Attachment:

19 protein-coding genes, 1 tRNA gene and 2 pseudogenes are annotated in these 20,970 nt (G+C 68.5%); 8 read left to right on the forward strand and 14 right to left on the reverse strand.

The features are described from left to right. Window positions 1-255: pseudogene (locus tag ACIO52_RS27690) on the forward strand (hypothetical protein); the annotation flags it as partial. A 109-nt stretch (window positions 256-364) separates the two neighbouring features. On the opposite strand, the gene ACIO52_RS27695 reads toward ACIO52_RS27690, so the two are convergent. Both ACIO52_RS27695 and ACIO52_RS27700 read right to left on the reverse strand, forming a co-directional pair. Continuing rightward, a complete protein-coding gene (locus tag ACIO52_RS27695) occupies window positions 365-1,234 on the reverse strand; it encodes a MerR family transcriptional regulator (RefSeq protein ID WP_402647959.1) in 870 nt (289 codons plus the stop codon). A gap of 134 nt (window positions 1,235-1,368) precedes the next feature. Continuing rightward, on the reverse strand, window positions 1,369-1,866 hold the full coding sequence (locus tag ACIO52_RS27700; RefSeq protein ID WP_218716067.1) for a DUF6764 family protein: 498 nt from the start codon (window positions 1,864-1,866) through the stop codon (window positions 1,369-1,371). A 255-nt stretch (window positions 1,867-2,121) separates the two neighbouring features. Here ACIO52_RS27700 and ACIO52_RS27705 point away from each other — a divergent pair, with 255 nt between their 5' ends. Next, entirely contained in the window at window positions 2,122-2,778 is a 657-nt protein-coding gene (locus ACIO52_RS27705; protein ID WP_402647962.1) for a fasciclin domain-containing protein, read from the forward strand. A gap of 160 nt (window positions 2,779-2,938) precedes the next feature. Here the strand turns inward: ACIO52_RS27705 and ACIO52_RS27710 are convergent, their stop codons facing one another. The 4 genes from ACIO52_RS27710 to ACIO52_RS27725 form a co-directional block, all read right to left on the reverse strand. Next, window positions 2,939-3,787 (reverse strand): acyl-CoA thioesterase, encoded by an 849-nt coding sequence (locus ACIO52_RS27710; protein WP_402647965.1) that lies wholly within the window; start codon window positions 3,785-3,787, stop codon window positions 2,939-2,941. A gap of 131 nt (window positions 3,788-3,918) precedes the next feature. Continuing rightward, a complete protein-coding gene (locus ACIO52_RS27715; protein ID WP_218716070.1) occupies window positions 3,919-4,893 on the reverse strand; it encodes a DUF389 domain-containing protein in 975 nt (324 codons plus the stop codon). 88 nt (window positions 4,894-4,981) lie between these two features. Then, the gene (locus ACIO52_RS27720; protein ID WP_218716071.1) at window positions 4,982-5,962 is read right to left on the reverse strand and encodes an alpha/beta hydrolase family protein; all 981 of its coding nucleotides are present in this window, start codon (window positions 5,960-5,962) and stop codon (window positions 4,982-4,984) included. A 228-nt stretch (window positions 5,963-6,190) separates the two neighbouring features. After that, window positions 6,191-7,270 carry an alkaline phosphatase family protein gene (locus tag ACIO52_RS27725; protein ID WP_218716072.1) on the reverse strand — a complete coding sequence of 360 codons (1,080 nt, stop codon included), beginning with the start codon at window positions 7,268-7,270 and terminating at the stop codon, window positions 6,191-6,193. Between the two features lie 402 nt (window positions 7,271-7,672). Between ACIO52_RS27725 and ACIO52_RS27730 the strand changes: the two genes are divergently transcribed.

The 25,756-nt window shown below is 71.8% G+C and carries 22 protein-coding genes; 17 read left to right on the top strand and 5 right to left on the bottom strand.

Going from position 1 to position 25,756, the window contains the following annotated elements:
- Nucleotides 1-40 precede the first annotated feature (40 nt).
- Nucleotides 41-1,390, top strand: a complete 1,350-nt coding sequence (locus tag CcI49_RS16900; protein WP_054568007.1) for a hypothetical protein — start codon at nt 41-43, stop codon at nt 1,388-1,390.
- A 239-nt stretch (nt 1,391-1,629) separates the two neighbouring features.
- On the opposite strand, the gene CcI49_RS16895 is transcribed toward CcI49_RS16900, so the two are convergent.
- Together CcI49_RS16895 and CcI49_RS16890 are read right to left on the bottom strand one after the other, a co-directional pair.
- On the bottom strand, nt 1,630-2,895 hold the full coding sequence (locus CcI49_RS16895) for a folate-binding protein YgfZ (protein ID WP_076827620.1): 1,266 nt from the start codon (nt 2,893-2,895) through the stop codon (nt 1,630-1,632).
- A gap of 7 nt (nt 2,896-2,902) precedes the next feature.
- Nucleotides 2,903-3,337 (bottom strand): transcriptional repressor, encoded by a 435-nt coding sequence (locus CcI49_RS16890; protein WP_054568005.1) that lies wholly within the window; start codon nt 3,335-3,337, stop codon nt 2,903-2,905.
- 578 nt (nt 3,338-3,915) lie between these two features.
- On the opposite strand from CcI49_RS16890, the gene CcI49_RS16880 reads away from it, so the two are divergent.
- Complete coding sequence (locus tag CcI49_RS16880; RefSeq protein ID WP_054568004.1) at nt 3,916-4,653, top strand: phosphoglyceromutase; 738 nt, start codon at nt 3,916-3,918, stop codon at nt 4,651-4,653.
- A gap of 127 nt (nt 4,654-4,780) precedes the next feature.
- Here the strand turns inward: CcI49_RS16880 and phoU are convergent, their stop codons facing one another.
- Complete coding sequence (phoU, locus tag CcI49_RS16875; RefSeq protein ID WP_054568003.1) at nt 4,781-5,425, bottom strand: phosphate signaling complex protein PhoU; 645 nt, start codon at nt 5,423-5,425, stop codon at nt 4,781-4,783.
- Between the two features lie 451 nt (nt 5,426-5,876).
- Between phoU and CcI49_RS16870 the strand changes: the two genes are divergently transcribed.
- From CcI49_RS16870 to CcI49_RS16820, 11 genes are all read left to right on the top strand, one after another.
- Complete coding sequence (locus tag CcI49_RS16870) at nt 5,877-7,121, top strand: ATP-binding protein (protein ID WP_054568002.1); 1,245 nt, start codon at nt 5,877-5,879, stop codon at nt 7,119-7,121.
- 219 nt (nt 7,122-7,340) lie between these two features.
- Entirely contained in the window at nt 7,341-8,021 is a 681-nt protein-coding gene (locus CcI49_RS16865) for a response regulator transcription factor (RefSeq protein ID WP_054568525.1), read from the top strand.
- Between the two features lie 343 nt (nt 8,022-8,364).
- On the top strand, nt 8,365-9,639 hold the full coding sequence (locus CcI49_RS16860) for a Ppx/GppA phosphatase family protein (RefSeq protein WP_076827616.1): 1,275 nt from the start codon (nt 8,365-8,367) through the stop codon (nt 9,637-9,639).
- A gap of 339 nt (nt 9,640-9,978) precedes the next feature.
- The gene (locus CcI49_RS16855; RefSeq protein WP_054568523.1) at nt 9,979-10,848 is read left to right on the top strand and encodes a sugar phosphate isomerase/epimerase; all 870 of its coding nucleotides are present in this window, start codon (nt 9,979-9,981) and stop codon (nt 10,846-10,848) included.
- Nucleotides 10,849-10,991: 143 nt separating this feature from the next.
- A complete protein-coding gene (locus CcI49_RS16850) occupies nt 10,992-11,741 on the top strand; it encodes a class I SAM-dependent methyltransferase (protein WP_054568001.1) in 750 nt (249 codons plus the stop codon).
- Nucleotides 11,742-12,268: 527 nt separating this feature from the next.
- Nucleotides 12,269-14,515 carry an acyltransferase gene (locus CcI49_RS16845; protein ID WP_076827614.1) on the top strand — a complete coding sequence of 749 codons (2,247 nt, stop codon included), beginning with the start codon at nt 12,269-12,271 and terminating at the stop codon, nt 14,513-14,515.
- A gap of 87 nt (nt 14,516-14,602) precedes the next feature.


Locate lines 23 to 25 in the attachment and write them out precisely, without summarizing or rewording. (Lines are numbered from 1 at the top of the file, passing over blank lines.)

- 219 nt (nt 7,122-7,340) lie between these two features.
- Entirely contained in the window at nt 7,341-8,021 is a 681-nt protein-coding gene (locus CcI49_RS16865) for a response regulator transcription factor (RefSeq protein ID WP_054568525.1), read from the top strand.
- Between the two features lie 343 nt (nt 8,022-8,364).